This past academic year I’ve had the pleasure (most days) of directing the Doorway Project, with the aim of creating an innovative community cafe/navigation hub for young people (including, unfortunately, many of our own students) who are homeless and/or experiencing food insecurity in the University District of Seattle. It has not been without its many challenges, but also satisfactions and delightful surprises. It is swamp work, as in real work on real-world problems. (see my previous blog post “Life in the Swamp: Float, Don’t Flail” from April 28, 2018 for an explanation of the swamp work reference.)

What gives me hope in terms of the real-world wicked problems like homelessness? I was asked a version of that question recently in a Seattle Growth Podcast with UW professor of business Jeff Schulman. “Our students and young people,” was part of my response.

Here is a hot-off-the-press news article “Student volunteers help expand UW’s outreach to homeless youth” by Kim Eckart (UW News, August 20, 2018). Enjoy a ray of (smoky here) sunshine and hope for the future. And here is the latest new and improved design for the Doorway Cafe (design credits: Hope Freije and Delphine Zhu).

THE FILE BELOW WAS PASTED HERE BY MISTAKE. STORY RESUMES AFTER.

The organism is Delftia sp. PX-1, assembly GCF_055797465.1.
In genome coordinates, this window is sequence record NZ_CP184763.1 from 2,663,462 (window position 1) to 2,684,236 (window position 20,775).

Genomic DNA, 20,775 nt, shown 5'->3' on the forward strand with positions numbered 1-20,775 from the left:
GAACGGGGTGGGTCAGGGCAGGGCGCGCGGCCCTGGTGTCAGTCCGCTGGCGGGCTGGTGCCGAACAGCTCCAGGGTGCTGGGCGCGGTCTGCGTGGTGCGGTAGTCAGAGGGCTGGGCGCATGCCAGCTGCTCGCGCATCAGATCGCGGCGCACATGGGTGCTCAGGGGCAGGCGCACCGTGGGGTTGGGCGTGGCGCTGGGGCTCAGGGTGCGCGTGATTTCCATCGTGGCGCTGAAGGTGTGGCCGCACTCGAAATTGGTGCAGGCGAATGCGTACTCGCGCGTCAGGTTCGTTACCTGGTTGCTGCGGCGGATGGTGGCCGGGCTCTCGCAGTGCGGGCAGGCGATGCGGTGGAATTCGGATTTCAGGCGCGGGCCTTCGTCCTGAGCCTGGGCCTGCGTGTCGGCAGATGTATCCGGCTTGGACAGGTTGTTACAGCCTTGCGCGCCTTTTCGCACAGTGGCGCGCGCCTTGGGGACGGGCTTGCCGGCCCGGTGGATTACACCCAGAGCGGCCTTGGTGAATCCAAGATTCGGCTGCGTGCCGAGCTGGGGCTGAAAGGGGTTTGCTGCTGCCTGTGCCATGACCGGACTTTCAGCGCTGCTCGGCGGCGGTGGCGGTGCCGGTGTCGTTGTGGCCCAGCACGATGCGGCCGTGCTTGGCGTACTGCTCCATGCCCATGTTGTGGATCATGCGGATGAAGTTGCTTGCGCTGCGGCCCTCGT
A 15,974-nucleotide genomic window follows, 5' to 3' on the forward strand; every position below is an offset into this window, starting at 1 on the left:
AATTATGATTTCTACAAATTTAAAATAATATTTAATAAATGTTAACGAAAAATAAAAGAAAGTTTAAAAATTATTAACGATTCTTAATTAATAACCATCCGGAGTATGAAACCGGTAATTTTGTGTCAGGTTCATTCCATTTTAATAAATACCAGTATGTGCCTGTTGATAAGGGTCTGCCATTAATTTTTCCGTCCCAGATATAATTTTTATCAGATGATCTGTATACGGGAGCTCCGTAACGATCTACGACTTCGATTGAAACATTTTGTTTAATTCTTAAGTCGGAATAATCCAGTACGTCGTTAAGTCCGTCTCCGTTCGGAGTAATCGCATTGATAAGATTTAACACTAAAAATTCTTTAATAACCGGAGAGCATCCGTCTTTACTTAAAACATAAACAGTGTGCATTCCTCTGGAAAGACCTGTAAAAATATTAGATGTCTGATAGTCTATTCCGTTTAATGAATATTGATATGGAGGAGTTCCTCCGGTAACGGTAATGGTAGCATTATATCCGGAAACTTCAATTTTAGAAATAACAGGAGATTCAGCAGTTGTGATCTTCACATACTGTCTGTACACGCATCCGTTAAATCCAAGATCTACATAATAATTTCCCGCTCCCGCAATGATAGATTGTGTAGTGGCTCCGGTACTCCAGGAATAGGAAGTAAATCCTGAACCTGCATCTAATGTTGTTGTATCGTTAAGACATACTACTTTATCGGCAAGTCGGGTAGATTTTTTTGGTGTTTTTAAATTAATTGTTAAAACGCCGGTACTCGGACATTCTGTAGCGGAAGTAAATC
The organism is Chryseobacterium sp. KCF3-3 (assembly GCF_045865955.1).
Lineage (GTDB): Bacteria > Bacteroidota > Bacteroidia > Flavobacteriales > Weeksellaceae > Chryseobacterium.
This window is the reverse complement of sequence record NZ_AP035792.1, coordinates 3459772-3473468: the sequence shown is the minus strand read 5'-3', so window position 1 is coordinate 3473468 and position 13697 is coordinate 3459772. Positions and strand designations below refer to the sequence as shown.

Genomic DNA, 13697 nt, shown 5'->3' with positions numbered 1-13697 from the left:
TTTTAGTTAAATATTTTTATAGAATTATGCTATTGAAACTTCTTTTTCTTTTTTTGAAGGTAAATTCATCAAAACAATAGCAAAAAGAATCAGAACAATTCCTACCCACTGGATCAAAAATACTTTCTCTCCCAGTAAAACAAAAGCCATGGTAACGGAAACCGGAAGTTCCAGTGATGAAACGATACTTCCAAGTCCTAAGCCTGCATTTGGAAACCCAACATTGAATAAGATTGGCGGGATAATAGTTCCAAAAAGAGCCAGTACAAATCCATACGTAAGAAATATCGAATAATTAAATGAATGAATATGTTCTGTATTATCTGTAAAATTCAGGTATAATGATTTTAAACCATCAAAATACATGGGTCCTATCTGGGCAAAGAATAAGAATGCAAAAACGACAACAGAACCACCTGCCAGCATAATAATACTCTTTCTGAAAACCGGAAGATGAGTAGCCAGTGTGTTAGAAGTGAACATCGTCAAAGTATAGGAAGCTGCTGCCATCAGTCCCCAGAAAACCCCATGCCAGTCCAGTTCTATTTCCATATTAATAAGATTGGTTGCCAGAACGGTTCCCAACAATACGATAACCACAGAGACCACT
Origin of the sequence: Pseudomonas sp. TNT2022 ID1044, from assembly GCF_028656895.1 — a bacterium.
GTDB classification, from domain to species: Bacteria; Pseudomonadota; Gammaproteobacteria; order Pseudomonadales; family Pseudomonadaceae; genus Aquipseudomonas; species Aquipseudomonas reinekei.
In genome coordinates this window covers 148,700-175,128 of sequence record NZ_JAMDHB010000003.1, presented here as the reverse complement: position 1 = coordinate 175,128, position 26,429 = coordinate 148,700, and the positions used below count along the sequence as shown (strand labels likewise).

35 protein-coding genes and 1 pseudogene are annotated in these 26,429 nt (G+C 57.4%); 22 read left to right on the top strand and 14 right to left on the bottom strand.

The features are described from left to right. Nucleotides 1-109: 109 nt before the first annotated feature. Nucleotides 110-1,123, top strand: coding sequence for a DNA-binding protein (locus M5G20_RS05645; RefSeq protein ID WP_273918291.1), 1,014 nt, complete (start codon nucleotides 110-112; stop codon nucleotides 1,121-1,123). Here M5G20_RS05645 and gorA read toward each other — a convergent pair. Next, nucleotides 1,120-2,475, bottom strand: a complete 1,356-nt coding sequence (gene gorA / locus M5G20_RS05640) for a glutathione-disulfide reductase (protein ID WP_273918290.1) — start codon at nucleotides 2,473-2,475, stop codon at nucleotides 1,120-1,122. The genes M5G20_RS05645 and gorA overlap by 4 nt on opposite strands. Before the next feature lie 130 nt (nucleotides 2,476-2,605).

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Trauma Mastery

IMG_0253Note: This is an excerpt from my essay “The Body Remembers” in my book Soul Stories: Voices from the Margins (San Francisco: University of California Medical Humanities Press, 2018).

Early in my career as a nurse, I worked for a year in a “safe house” emergency shelter for women who were escaping intimate partner violence. Before my work there, I did not understand the concept of trauma mastery and how this plays out in the lives of women caught up in the cycle of abuse. I sided with the common misperception that the reason so many women return to their abusive partners is because the women are psychologically damaged and weak.

I learned that there is the not-insignificant role of addiction to the thrill of trauma and danger—to the effects of the very activating yet numbing fight-or-flight neurochemicals—which can bring at least temporary relief to the bouts of fatiguing depression that often accompany trauma. And there are also unconscious attempts to return to the previous trauma to “get it right this time”—to do what we wish we could have done the first time, to master our trauma.

Seattle social worker Laura van Dernoot Lipsky points out that these unconscious attempts to master our traumas often backfire and simply reinforce our old traumas. She says that many of us in health care and other helping professions are often using our work as a form of trauma mastery, and that by doing so, we may set expectations for ourselves and others that are “untenable and destructive.” (1) She advocates ongoing efforts aimed at self-discovery and self-empathy, and points to the many positive examples of “people who have been effective in repairing the world while still in the process of repairing their own hearts.” (2) Eve Ensler, with the combination of personal work and “world repair” work that she describes in her powerful book In the Body of the World, is one of my favorite examples of this sort of balanced approach. (3)